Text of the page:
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MovieMeditation presents...
total movie count ........... current day count
185 .......................... 194


May 26th

—— 1957 ——


—— drama ——

"Gentlemen of the court, there are times that I'm ashamed
to be a member of the human race and this is one such occasion..."

When speaking about the uncomfortable condition of war-related shell-shock, I kind of felt the same way during the shifting situations of sharp tonal transformations during this film. I was simply so surprised at the persistent progression in plot and placement, that every thought and feeling prior to watching this film had to be completely buried. Because, while under the impression that this was some sort of action-orientated war film, I was evidently unprepared for what seemed to be a down-toned drama, during the first few minutes of the film. This impression didn’t last for long though, since the setting soon changed to blown-out “battle bonanza”, which then made me reconsider my initial reflection. But of course, this was only to witness the film eventually alter its focus towards the aftermath of the “anthill annihilation” where the film truly started. Obviously, I should have known better with Kubrick behind the camera, instead of trying to nitpick on no-knowledge-nonsense, where my hopeful necessities were wrongfully going to leave me dissatisfied no matter what... Thankfully, it was only during the first few minutes that I had a hard time finding my standing ground. Everything rapidly changed, once I was comfortably laying in the trenches together with the suffering soldiers of a battle lost in advance…

A big bloated battle was certainly something that got my attention, especially when being expertly filmed and confidently choreographed, but it was the following waves of aftershock that shook me up properly. Once the court room drama started, it was like being locked in confinement with an unescapable lie holding you hostage until you accepted the unacceptable, like it was the case with those in question. When knowing the parallels to reality, it wasn’t that hard to feel the unfair situation of these soldiers, who never even had a chance to make a sensible decision themselves. It was between the guns or the gallows, both of which led to certain death.

During the trial, you constantly felt an urge to step in and change the situation because of the constant sadistic fabrications, craftily constructed by the court and high-ranks present. The same men we had previously seen stiffly walking the trenches throwing out hollow remarks to the actual heroes of war. The entire court even refuses to read the indictment against the men in question, claiming that it is too long and ultimately a waste of their time. The brutal cruelty of this film doesn’t even take place on the battlefield, but outside of it, where the struggle is even greater and death even more unreasonable. Funnily enough, both would be by the hands of a superior power, controlled by the men with the most medals. Even their nonsensical actions can come a long way because of their rank, like turning firepower against those who refuse to obey them and their orders; even when those orders mean certain death.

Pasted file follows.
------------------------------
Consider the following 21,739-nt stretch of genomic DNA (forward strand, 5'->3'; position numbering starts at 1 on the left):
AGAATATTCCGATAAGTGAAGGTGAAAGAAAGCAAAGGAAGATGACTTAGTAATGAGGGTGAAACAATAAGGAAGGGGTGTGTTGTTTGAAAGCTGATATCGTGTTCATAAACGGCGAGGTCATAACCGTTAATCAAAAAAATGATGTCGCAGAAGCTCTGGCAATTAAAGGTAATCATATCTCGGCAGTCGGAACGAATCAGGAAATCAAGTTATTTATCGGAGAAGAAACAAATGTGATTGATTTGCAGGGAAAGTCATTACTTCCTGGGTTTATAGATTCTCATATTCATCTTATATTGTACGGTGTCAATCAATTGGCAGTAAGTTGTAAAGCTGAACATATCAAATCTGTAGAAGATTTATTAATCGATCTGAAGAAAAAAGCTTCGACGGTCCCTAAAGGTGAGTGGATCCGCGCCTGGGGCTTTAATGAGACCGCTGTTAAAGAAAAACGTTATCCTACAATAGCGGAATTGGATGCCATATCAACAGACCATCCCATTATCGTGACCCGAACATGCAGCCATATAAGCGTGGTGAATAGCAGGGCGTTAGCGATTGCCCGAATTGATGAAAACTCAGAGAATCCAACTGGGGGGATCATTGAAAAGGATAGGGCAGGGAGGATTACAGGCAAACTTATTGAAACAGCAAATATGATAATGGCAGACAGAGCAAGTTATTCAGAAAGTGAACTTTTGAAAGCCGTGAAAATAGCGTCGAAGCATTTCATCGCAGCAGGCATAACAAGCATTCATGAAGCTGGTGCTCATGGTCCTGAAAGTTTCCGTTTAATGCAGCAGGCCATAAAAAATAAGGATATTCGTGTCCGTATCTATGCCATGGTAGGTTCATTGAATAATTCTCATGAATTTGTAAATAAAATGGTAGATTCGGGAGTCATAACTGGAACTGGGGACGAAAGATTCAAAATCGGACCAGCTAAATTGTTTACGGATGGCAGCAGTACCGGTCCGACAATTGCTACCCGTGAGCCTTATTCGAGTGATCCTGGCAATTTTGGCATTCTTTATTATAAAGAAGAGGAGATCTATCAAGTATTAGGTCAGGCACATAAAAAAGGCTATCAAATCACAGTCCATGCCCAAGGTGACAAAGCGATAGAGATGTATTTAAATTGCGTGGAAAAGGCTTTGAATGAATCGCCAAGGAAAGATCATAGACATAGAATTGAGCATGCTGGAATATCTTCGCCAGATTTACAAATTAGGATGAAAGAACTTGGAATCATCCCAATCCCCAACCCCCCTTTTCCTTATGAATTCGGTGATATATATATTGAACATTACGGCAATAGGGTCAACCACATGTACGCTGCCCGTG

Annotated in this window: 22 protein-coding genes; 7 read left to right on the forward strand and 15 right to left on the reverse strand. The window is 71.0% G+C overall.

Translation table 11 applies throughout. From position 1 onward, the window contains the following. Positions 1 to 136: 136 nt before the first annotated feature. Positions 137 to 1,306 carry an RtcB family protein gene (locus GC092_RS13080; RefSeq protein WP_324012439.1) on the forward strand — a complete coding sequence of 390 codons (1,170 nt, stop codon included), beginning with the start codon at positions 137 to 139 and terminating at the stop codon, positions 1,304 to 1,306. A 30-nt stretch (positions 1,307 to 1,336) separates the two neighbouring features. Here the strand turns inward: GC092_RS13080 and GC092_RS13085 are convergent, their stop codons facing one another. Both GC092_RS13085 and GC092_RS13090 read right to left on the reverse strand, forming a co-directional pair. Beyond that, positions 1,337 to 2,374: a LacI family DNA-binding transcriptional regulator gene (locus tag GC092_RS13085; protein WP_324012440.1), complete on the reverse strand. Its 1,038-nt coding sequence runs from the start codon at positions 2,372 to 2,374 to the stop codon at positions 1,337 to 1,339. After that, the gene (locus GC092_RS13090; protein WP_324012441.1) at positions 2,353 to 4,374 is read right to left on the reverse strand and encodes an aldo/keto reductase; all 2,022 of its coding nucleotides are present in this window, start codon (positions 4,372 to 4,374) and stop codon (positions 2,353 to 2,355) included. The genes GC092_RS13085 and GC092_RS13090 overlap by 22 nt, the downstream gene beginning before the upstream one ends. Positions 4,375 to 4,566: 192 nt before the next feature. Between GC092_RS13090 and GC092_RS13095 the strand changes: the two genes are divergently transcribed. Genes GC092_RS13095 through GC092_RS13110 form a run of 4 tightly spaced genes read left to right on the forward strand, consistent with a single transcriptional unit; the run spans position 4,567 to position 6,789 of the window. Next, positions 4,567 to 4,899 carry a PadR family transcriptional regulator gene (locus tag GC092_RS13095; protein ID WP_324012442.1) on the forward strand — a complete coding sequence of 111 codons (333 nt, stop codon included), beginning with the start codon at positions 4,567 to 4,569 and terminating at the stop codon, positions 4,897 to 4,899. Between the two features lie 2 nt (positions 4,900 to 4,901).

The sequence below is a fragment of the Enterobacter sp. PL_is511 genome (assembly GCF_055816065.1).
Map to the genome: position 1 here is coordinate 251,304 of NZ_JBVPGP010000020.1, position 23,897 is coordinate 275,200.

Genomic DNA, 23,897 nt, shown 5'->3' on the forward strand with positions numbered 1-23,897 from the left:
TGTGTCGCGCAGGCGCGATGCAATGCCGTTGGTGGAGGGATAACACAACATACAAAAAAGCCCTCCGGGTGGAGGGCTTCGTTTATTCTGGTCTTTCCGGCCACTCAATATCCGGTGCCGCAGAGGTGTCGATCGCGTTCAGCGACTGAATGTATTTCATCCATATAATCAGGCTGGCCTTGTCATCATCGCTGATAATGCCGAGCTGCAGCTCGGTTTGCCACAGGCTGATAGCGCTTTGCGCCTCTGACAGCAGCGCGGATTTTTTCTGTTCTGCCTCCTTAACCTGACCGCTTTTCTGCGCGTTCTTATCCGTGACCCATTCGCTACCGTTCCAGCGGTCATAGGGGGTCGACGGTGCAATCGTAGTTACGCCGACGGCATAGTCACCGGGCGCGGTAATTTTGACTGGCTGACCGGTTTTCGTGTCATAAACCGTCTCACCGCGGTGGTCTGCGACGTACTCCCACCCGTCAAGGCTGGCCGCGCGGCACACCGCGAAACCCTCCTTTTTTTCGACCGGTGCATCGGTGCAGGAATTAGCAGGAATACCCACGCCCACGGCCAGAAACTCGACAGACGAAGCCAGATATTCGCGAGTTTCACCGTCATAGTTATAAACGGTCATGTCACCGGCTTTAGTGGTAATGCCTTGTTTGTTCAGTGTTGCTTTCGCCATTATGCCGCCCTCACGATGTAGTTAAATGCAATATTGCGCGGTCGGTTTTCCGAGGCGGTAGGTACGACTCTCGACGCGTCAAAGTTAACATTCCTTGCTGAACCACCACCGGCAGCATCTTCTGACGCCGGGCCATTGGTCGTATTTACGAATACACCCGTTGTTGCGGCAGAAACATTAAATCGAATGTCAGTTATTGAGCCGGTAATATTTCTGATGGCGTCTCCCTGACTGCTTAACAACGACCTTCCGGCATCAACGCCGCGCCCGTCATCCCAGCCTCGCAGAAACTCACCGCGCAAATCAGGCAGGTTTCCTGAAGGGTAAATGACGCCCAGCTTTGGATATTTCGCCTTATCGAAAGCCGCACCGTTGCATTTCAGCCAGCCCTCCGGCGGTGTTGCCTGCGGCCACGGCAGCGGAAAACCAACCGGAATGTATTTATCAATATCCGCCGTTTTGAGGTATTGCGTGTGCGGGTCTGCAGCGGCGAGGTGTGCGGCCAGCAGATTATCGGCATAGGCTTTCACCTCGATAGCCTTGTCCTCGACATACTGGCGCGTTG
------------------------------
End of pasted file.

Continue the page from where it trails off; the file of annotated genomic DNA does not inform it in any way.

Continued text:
Overall, the drama taking place in court makes for an exciting film, full of deceitful discussions of subjects like honor and loyalty, coming from those who think they are so full of it. Kubrick knows exactly where and how to raise question marks so that the audience either rebel or rave. He basically made us walk the paths of glory, finding ourselves in the middle of a mess that could never be cleaned, with filth that could never be washed off of our body… and yet we keep on walking. For now, my rating reflects what I think is a really strong film with plenty of potential, which may need another tour in the fields before returning home to finally be awarded with the medal of a masterpiece. When rewatching films like this, I often come across little details that might lift the movie out of the trenches, especially with a film that is so strong on social comments and anti-war themes. As it stands now, I definitely see some war wounds that are too obvious to hide in what may very well be sheer perfection, but I don’t know how strongly I will rank them once I watch the film again. Maybe the flaws won’t even be flaws during a second watch.

But with that said, I was still left rather unsatisfied with the ending though. Not in the sense of wanting more, but feeling like the movie went out too easy, leaving a bigger potential behind for a much stronger ending. Again, it could be one of those endings that needs to be experienced at least once more, to fully grasp the director’s intention and ultimate decision to go with it. I definitely see where Kubrick is going with it, but if I like it that is another discussion to be taken another day. But anyways, apart from a few hits and misses the movie mainly strikes its target for what it sets out to do – even when I think the ending felt like a jammed gun. Well, actually the entire movie is like a jammed gun in relation to the main characters, who are standing on the battlefield of the homefront surrounded by “friendly enemies” with well-working weapons, but the ending still didn’t click with me. It was like walking a path that didn’t end in complete glory, but I look forward to be walking it again; hopefully changing my mind for the better.